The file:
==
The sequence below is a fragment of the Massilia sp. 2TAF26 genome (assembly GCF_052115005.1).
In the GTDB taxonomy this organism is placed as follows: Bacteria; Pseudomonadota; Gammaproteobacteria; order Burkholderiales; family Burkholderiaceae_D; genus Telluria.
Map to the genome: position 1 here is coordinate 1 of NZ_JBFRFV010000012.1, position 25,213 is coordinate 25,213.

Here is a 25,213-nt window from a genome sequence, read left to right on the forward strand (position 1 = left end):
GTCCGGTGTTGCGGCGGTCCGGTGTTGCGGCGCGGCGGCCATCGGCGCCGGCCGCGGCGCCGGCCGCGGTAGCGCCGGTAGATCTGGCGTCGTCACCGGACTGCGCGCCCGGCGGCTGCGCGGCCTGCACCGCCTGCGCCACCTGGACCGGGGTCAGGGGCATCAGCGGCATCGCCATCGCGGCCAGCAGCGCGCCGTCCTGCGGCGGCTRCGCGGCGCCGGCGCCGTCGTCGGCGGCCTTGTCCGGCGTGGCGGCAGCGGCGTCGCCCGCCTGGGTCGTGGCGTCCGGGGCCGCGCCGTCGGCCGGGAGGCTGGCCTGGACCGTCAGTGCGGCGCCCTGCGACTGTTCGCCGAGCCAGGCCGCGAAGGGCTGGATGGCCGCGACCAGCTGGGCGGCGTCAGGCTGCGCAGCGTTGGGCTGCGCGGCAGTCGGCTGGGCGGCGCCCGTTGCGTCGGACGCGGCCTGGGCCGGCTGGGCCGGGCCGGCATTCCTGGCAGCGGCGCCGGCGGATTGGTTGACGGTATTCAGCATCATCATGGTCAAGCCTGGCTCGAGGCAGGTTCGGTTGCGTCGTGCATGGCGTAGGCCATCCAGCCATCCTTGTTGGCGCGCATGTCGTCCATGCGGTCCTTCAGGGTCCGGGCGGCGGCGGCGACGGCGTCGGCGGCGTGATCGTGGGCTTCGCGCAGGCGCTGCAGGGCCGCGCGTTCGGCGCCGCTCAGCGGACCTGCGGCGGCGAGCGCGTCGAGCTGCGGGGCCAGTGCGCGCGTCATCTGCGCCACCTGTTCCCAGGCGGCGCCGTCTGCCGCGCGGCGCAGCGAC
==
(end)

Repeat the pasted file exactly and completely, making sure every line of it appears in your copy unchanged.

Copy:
The sequence below is a fragment of the Massilia sp. 2TAF26 genome (assembly GCF_052115005.1).
In the GTDB taxonomy this organism is placed as follows: Bacteria; Pseudomonadota; Gammaproteobacteria; order Burkholderiales; family Burkholderiaceae_D; genus Telluria.
Map to the genome: position 1 here is coordinate 1 of NZ_JBFRFV010000012.1, position 25,213 is coordinate 25,213.

Here is a 25,213-nt window from a genome sequence, read left to right on the forward strand (position 1 = left end):
GTCCGGTGTTGCGGCGGTCCGGTGTTGCGGCGCGGCGGCCATCGGCGCCGGCCGCGGCGCCGGCCGCGGTAGCGCCGGTAGATCTGGCGTCGTCACCGGACTGCGCGCCCGGCGGCTGCGCGGCCTGCACCGCCTGCGCCACCTGGACCGGGGTCAGGGGCATCAGCGGCATCGCCATCGCGGCCAGCAGCGCGCCGTCCTGCGGCGGCTRCGCGGCGCCGGCGCCGTCGTCGGCGGCCTTGTCCGGCGTGGCGGCAGCGGCGTCGCCCGCCTGGGTCGTGGCGTCCGGGGCCGCGCCGTCGGCCGGGAGGCTGGCCTGGACCGTCAGTGCGGCGCCCTGCGACTGTTCGCCGAGCCAGGCCGCGAAGGGCTGGATGGCCGCGACCAGCTGGGCGGCGTCAGGCTGCGCAGCGTTGGGCTGCGCGGCAGTCGGCTGGGCGGCGCCCGTTGCGTCGGACGCGGCCTGGGCCGGCTGGGCCGGGCCGGCATTCCTGGCAGCGGCGCCGGCGGATTGGTTGACGGTATTCAGCATCATCATGGTCAAGCCTGGCTCGAGGCAGGTTCGGTTGCGTCGTGCATGGCGTAGGCCATCCAGCCATCCTTGTTGGCGCGCATGTCGTCCATGCGGTCCTTCAGGGTCCGGGCGGCGGCGGCGACGGCGTCGGCGGCGTGATCGTGGGCTTCGCGCAGGCGCTGCAGGGCCGCGCGTTCGGCGCCGCTCAGCGGACCTGCGGCGGCGAGCGCGTCGAGCTGCGGGGCCAGTGCGCGCGTCATCTGCGCCACCTGTTCCCAGGCGGCGCCGTCTGCCGCGCGGCGCAGCGAC